Its recent absence from the Oscars has spurred me to write this defence of Drive. The academy needs a serious evaluation of its criteria when it can snub a film as well made as this.
Listen to the audio file above while you read this.
Nicolas Winding Refn’s Drive earnt a nomination for the Palm D’Or at Cannes and scored Refn the win for Best Director. Most known for his screenplay/direction of Bronson back in 2008 - the film that did for Tom Hardy what A Clockwork Orange did for Malcom McDowell - Refn has struck cinematic gold with his latest ultraviolent romp Drive.
A leather gloved Ryan Gosling grips the steering wheel under the city night lights, toothpick in mouth, calculating on the ticking watch on his dashboard. His clients are taking too long on the job. In a few moments the driver will start the car and be gone, leaving them with no escape. The driver’s logic is unquestionable, his resolve steel and his compassion tied up on the backseat. He needs no one.
He simply drives - by day for Hollywood, by night for the underworld.
Do not go into Drive expecting mindless Jason Statham action sequences, because this film is nothing like that. This film is the story of a machine, a system, becoming compromised and destroyed by the poison of compassion.
When Irene (Carey Mulligan) and her young son move in next door to the machine, the walls start to come down. One by one, the driver’s values and disciplines start to crack as he falls for her and the solitary puzzle piece finds his place. The situation becomes shaken up with the arrival of the boy’s father, Standard (Oscar Isaac), who has been in prison. When Standard is unable to protect his family from his past, the driver intervenes and soon becomes entangled in a botched robbery that threatens the only things he loves in his life.
Albert Brooks and Ron Perlman menace as the film’s antagonistic mobsters whilst Bryan Cranston (From NBC’s excellent Breaking Bad ) plays the driver’s crooked but fatherly manager. It should be noted that a good film can be held up by either a protagonist who’s the best at their profession or a ruthlessly motivated antagonist. This film has both.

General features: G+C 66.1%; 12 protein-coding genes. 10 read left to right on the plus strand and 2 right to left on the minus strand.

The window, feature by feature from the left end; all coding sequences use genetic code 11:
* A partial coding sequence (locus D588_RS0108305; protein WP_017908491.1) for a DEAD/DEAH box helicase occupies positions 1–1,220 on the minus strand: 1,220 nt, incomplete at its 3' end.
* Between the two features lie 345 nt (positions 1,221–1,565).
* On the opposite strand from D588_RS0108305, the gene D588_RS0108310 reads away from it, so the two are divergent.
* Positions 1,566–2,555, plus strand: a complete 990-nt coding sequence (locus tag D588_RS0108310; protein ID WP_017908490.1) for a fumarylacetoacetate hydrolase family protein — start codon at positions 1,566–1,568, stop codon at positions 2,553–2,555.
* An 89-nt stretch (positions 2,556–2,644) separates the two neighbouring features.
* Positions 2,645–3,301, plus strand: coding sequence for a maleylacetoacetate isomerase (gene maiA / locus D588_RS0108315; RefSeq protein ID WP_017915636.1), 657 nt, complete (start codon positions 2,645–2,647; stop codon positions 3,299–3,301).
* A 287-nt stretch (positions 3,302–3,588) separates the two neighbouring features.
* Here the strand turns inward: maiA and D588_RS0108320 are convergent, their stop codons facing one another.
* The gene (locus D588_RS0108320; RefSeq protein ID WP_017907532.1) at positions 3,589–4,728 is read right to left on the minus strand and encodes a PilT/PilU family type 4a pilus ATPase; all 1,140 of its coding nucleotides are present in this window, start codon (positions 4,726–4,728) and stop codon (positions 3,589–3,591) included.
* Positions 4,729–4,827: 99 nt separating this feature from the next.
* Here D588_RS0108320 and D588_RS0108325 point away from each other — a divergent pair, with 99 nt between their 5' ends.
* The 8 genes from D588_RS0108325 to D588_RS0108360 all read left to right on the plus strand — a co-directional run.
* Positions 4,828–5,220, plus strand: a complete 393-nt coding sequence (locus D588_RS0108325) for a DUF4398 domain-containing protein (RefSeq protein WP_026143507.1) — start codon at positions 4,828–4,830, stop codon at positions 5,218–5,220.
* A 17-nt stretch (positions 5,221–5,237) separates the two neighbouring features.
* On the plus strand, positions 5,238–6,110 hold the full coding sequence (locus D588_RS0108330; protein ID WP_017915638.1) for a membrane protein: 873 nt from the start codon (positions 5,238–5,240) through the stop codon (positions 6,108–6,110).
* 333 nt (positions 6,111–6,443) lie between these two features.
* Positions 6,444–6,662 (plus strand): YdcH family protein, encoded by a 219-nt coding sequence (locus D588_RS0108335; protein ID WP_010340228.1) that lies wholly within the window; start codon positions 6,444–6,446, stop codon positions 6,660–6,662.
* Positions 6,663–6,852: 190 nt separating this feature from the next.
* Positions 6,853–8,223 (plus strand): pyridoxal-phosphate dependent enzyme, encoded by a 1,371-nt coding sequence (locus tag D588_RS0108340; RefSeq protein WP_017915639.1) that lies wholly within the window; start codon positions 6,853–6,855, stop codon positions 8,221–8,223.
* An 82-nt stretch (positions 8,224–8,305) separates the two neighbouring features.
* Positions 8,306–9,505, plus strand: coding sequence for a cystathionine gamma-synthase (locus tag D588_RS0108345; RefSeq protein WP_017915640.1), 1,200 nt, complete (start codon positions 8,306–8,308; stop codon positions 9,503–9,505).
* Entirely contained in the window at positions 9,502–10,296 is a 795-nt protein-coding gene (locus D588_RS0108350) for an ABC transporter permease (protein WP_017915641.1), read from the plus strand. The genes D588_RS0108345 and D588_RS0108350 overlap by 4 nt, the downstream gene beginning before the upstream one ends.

The cinematography creates a phenomenal aesthetic of blurred city lights, rain covered windshields, palm trees and dingy L.A apartments. You feel the furious precision of the driver, every calculation, every look, every thought that flashes through his mind on screen.
The faux eighties style suits the film brilliantly, from the distinct pink handwritten titles to the electronic pop score by Cliff Martinez. The best though, comes from the track posted above and “A Real Hero” by College. The lyrics paint a picture of the entire film’s primary discourse: the machine’s transformation into a real human being and a real hero. It fits superbly despite being maybe a little heavy handed.
Drive’s minimalistic dialogue is as precise and subtle as its protagonist, communicating the emotion and subtext effortlessly with a number of lines resonating in the theatre as the credits roll.
Perhaps the only thing that lets this film down is its vague ending, which some audiences may find a little unfulfilling. Nevertheless, Drive stands as a beautifully crafted story that breaks from the traditional Hollywood style just enough to keep mainstream audiences and film critics pleased.
It’s as if someone threw a brick on the film’s accelerator as it powers furiously down an inevitable and unsettling path. With chilling performances from the leads and its own brutally realist style, the main kicker about Drive is simply how undeniably unstable the driver really is.
Drive was undeniably one of the best films of the year, my personal favourite for 2011.